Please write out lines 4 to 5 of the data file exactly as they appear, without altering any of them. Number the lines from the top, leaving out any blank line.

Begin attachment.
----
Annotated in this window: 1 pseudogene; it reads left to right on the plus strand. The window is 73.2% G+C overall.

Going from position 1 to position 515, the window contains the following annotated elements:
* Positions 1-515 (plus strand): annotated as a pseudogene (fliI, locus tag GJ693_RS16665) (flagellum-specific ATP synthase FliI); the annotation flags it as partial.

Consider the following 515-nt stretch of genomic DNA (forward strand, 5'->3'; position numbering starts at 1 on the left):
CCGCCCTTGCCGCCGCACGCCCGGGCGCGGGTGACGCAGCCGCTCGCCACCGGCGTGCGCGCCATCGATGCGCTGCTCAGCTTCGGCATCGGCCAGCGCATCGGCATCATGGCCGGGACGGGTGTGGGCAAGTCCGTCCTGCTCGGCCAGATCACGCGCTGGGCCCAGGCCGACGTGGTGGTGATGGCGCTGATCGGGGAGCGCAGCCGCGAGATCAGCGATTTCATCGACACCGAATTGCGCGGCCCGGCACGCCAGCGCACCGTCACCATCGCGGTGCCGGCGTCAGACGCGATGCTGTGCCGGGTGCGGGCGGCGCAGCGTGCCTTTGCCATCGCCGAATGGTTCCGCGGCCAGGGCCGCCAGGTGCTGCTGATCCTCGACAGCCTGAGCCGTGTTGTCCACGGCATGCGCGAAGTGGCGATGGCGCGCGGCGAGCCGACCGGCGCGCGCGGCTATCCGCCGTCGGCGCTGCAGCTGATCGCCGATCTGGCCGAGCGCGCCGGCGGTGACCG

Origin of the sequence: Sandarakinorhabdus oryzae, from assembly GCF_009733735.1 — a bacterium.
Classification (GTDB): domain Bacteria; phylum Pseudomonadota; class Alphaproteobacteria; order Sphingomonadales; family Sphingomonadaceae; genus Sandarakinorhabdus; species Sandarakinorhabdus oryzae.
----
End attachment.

Consider the following 515-nt stretch of genomic DNA (forward strand, 5'->3'; position numbering starts at 1 on the left):
CCGCCCTTGCCGCCGCACGCCCGGGCGCGGGTGACGCAGCCGCTCGCCACCGGCGTGCGCGCCATCGATGCGCTGCTCAGCTTCGGCATCGGCCAGCGCATCGGCATCATGGCCGGGACGGGTGTGGGCAAGTCCGTCCTGCTCGGCCAGATCACGCGCTGGGCCCAGGCCGACGTGGTGGTGATGGCGCTGATCGGGGAGCGCAGCCGCGAGATCAGCGATTTCATCGACACCGAATTGCGCGGCCCGGCACGCCAGCGCACCGTCACCATCGCGGTGCCGGCGTCAGACGCGATGCTGTGCCGGGTGCGGGCGGCGCAGCGTGCCTTTGCCATCGCCGAATGGTTCCGCGGCCAGGGCCGCCAGGTGCTGCTGATCCTCGACAGCCTGAGCCGTGTTGTCCACGGCATGCGCGAAGTGGCGATGGCGCGCGGCGAGCCGACCGGCGCGCGCGGCTATCCGCCGTCGGCGCTGCAGCTGATCGCCGATCTGGCCGAGCGCGCCGGCGGTGACCG